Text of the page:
To begin this story properly, we must journey back through the mists and sands of time. Imagine, if you will, a time much like your own, but far, far more primitive. A happier, more innocent time, when the air was cleaner and the sun shone just a little bit brighter. Yes, I'm talking about August 30th, 2009.
That day, as I began lugging my awesome stuff down the awesome hall of my awesome new apartment building in awesome New York City, I was eager to find my awesome room and check out my awesome digs. Before I could get there, however, I noticed a living, breathing impediment. Standing between me and my door, as if to guard the hall, was a small, black feline, eyeing me suspiciously.
HOLY CRAP! A BABY PANTHER!!!
It turns out that this menacing creature was not in fact a panther, but a smaller species of panther called a house cat. The irony of a house cat living in an apartment was not lost on this fine English major; what a great teacher I'll make someday! With regard to the problem at hand, however, I did what any brave man worth his salt would do: I scurried past, whimpering and refusing to make eye contact before locking my door behind me (once I figured out how to work the lock).
The next few weeks went by without incident. Occasionally, I would exit the elevator and head toward my room when the coast looked clear, but at the last minute the walking embodiment of terrible luck would dart out into the hall and stare at me. I count myself as fortunate to still be here to talk to you today. I don't know why it refrained from eating me on the spot, but somehow, it let me live.
(See comment thread for photo credits)
This pattern would no doubt have recurred ad infinitum were it not for the intervening hand of my roommate's girlfriend, whom we'll call Liz. Liz, winner of the Kindest Person Ever Award seven years running, loves cats. She immediately fell in love with Annie (the baby panther/"cat") and allowed it to follow her into our room while I was away being The Man somewhere. This would normally not alarm me; I have lived with animals before (men's rugby team, junior year of college). However, a precedent had been set. You see, apparently Annie had what my college roommates could only dream of: memory (especially of the night previous). And you bet your Aunt Sally the Cat Lady that she remembered where our room was and how nice my sneakers smelled.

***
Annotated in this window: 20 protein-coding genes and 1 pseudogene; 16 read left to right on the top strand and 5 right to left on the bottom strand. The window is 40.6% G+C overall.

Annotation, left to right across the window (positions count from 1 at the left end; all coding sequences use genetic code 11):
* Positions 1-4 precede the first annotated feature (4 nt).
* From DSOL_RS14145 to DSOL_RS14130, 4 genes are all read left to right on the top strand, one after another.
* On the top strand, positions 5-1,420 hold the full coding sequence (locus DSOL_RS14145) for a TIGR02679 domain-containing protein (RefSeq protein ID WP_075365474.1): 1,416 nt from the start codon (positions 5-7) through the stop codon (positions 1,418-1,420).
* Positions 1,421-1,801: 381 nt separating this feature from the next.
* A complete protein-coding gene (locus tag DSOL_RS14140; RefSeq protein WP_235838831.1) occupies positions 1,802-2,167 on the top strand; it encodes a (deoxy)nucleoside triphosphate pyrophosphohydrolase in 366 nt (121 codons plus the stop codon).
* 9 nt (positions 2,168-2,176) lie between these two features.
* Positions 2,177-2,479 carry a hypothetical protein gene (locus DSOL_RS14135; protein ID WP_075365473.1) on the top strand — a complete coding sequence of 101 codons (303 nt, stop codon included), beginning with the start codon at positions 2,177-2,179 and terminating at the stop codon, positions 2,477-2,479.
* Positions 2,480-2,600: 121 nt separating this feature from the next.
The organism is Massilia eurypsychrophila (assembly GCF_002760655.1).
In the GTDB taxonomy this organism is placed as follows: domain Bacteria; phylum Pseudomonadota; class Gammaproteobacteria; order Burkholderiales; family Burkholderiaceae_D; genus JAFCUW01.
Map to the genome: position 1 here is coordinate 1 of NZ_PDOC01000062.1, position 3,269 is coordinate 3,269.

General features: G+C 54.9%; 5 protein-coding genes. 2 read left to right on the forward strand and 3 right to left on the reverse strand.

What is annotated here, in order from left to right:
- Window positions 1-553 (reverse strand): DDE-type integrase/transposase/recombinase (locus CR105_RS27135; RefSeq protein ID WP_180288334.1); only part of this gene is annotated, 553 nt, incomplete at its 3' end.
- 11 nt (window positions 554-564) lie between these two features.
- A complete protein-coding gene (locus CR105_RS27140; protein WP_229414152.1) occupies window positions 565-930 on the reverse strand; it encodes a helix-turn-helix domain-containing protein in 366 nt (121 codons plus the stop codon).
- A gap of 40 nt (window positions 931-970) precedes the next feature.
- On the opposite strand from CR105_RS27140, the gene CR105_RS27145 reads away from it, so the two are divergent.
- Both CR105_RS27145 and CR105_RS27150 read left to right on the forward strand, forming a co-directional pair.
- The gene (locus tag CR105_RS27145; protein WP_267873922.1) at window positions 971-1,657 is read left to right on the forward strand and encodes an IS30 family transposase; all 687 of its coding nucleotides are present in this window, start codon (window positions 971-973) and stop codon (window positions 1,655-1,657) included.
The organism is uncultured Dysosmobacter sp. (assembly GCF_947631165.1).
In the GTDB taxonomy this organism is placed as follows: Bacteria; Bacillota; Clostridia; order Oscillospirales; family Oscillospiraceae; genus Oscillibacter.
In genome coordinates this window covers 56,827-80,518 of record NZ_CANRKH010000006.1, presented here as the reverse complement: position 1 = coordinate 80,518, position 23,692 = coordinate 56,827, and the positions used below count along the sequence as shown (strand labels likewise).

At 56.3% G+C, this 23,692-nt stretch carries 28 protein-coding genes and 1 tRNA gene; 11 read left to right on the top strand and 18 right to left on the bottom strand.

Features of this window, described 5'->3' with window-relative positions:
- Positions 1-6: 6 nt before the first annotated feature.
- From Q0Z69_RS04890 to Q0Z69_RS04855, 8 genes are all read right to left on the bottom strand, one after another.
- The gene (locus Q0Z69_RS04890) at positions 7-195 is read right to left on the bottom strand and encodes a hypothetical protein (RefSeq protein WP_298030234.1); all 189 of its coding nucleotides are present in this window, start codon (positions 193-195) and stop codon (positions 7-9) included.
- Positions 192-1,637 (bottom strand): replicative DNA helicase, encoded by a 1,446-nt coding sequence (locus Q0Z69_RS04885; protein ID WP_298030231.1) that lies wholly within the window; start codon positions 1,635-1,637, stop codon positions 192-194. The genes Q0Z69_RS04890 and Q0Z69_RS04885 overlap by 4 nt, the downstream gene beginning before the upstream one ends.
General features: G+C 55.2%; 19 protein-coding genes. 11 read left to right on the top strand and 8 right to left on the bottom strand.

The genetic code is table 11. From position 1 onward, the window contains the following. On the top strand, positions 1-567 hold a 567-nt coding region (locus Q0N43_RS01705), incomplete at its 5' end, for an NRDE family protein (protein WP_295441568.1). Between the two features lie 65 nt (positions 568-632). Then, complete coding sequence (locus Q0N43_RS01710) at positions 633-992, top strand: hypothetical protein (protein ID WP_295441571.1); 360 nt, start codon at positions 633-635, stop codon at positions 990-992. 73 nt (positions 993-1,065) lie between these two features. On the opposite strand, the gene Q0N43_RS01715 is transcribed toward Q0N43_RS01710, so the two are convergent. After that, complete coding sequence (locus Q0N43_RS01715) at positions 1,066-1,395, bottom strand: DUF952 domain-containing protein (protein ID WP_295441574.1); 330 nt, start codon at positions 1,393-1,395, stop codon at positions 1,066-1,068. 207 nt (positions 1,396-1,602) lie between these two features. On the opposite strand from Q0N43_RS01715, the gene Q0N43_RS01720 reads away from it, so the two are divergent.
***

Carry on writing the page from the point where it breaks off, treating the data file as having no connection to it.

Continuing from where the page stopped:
Annie is here all the time now. It's more than a daily thing. She might actually spend more waking hours in our room than I do. Multiple times a day, I will hear the sleigh-bell on her collar bouncing along until she is at our door, followed by rather pitiful meowing. Once I relent (and I usually do, because I'm a puss), Annie will charge headlong into our room without so much as a hello and proceed to jump on something.
Last week, she hopped up on the table and took a nap on the textbook I was reading (admittedly, it was a pretty boring book, and if she didn't fall asleep on it, I probably would have). She also cannot get enough of my bookshelf, or my bed, or Spike the Wannabe Cactus (the aloe vera plant I bought from Trader Joe's). She hogs my laptop and checks out the bathroom way too much. Wednesday night I found out--the hard way--that she hasn't been de-clawed. And at the present moment she is napping on my bed, which I didn't give her permission to do. I imagine soon she will wake up and ask if she can has my cheezburger.
I guess I understand why some people might be cat people, but I'm not one of them. I'm not a mean guy, but I just happen to hold the unpopular opinion that it isn't always playtime, and I have to get some work done (or blog about it), and occasionally I'd like to sleep in my own bed (preferably if it doesn't smell like fur). A small, carnivorous animal meowing at my door ten times a day is, surprisingly, not something I look forward to. Isn't it a bit presumptuous to just drop by all the time? At least bring a coffee cake or something.
Why anyone would own a panther at all is beyond me.
El comienzo de las aventuras (Segunda Parte)
4 years ago